There was still time for Cattermole and Gyan to try their luck at goal, to no avail, though Obertan's replacement Gosling could actually have made the margin of victory more comfortable.

In dispassionate terms, we can be delighted that our defence is still yet to be breached this season, and could enjoy the fact that the win sent us top of the table, if only for half an hour. In the context of recent derby history, the result was sweet revenge for last season's cruel injury-time denial of maximum points and meant that once again we didn't get to hear whatever Ol' Cauliflower Face's taunting tune is, just the usual woe-is-me whining. As grating as it is, let's hope for much more come 3rd March.

A Mackem fan's verdict: Roker Report

Other reports: BBC, Guardian (TBW in magnanimous mode)

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Saturday, August 20, 2011

Loose lips sink ships bids for League One goalkeepers

Oh the irony.

Here's Alan Pardew on ASBO's post-Gunners social media outpourings: "I think Joey regrets his tweets about the Arsenal incident. I think it's hurt him a little bit. Me and him have had a lot of conversations about Twitter and his profile and everything else and I think he now understands that the best answer he can give is with his performances on the pitch. He's been a lot quieter on Twitter this week and I think both he and us are better for that ... In today's society I can't tell Joey to shut up, just like I wouldn't tell anyone else to shut up in their private life. He is his own person. All I can give him is my advice and guidance and I have definitely given him that."

All fair enough, you might think - ASBO's silence would be a blessing. But when you consider that the man giving the benefit of his "advice and guidance" has just been reported to the Premier League authorities by Charlton for breaking a promise and making public comments about their 'keeper Rob Elliot, it all seems ridiculous rather than merely patronising. (Our insultingly low bid of £100,000 was dismissed out of hand, in case you were wondering.)

The immediate question, surely, has to be why on earth are we trying to sign Elliot in the first place? We've just sent a perfectly good 'keeper out to Celtic on loan, Fraser Forster instantly making his second Bhoys debut in a home shut-out against Sion. I simply don't understand why we would do that and then seek to bring in a replacement. It also suggests there's an alarming lack of faith in the understudies to Tim Krul and Steve Harper who remain at St James', namely Ole Soderberg and Jak Alnwick.

In the build-up to the derby Pardew was - inevitably - also asked about progress in securing a replacement for Jose Enrique. As well as throwing up the usual smokescreen about the quality of the existing summer signings, he said: "The left-back situation is a week down the line and the plan we had went straight into action." Hmm. Yes, it's "a week down the line" from when the Spaniard was sold, but his departure has been on the cards for months. How irritating that, once again, the left-back "plan" could only swing into action once the existing incumbent had been flogged off. As it is, Ryan Taylor will continue to deputise against 5under1and. Heaven help us.

Pardew's pre-match comments, meanwhile, had shades of Mourinho or Taggart or Wenger about them, putting pressure on the man in the middle, World Cup final ref Howard Webb, to be "astute": "The referee needs to make sure he referees the game from a completely neutral point of view because Joey has been in the press a fair bit this week". ASBO's a powder keg at the best of times - let's hope he can cling on to his self-control and help inspire us to another victory over the old enemy.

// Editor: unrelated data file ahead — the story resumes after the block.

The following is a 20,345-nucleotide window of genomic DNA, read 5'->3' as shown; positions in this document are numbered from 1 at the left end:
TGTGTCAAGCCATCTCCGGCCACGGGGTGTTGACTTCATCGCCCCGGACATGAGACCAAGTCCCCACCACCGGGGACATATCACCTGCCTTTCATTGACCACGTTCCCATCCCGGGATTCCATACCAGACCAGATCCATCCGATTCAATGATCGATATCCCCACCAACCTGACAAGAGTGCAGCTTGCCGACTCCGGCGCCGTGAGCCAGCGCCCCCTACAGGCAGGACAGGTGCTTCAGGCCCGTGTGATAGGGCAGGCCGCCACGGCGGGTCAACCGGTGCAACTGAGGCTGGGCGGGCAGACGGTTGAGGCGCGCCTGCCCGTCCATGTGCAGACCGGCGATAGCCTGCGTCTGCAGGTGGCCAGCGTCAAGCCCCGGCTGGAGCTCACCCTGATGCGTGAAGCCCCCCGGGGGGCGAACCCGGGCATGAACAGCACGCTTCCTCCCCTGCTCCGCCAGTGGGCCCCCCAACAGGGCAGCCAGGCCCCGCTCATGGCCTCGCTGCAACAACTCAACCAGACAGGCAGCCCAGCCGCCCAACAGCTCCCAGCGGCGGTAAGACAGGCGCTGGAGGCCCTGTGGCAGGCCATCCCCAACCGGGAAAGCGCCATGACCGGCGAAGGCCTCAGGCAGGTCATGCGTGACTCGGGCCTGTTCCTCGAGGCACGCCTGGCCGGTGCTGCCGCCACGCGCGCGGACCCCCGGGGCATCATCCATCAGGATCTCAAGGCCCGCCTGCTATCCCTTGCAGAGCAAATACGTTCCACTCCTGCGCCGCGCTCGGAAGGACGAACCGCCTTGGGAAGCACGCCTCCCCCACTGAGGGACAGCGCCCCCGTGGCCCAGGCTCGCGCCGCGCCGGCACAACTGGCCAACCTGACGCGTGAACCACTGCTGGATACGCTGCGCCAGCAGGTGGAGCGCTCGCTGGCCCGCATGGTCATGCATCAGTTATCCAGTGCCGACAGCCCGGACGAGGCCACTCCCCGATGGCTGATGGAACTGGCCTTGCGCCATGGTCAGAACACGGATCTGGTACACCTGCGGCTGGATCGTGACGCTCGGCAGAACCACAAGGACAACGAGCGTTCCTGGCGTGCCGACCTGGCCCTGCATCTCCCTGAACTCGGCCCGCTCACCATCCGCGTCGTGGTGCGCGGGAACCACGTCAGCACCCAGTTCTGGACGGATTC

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Friday, August 19, 2011

Picking up the pieces

It says something that Little Saint Mick claims "the biggest challenge of his life" isn't football-related but completing an 1000-piece jigsaw. Don't strain a muscle now, Michael...

This reminds me of Lee Clark's old nickname, Jigsaw, because he used to go to pieces in the box. By comparison, Little Saint Mick might have been handier in the box for us, but he certainly went to pieces too often.

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Thursday, August 18, 2011

Forst out

As if following Kazenga LuaLua's lead - to all intents and purposes a Brighton player who just happens to be owned by us - Fraser Forster has gone back to what he knows for a second loan spell at Celtic.

Earlier in the summer Pardew claimed he had a tough decision to make over who to retain at St James' and who to farm out. However, it seems that Tim Krul - now a full Dutch international and selected for Saturday's curtain-raiser - remains Steve Harper's understudy and probable long-term replacement. The manager's decision might have been influenced by Forster fluffing his big chance to impress in pre-season.

The logic behind Forster's move might be questionable and curious given Pardew's previous comments about the poor quality of Scottish football making loans a waste of time, but it does at least mean the talented youngster remains on our books and will continue to amass first-team experience in front of big crowds.

Of our other loanees, neither LuaLua nor Michael Richardson appeared in their temporary sides' midweek fixtures, though James Tavernier (supported by ex-Newcastle reserve 'keeper Adam Collin) helped Carlisle to another clean sheet away from home.

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Tuesday, August 16, 2011

Striker's strike action

The latest name on our wanted strikers list - now longer than ASBO and Rocky's charge sheets combined - is, apparently, Sochaux's Modibo Maiga. The Mali international claims to have met "everyone at Newcastle" and insists that "Premier League is a dream". He's now threatening to go on strike N'Somnia-style if "selfish" Sochaux chairman Alexandre Lacombe refuses to allow him to leave.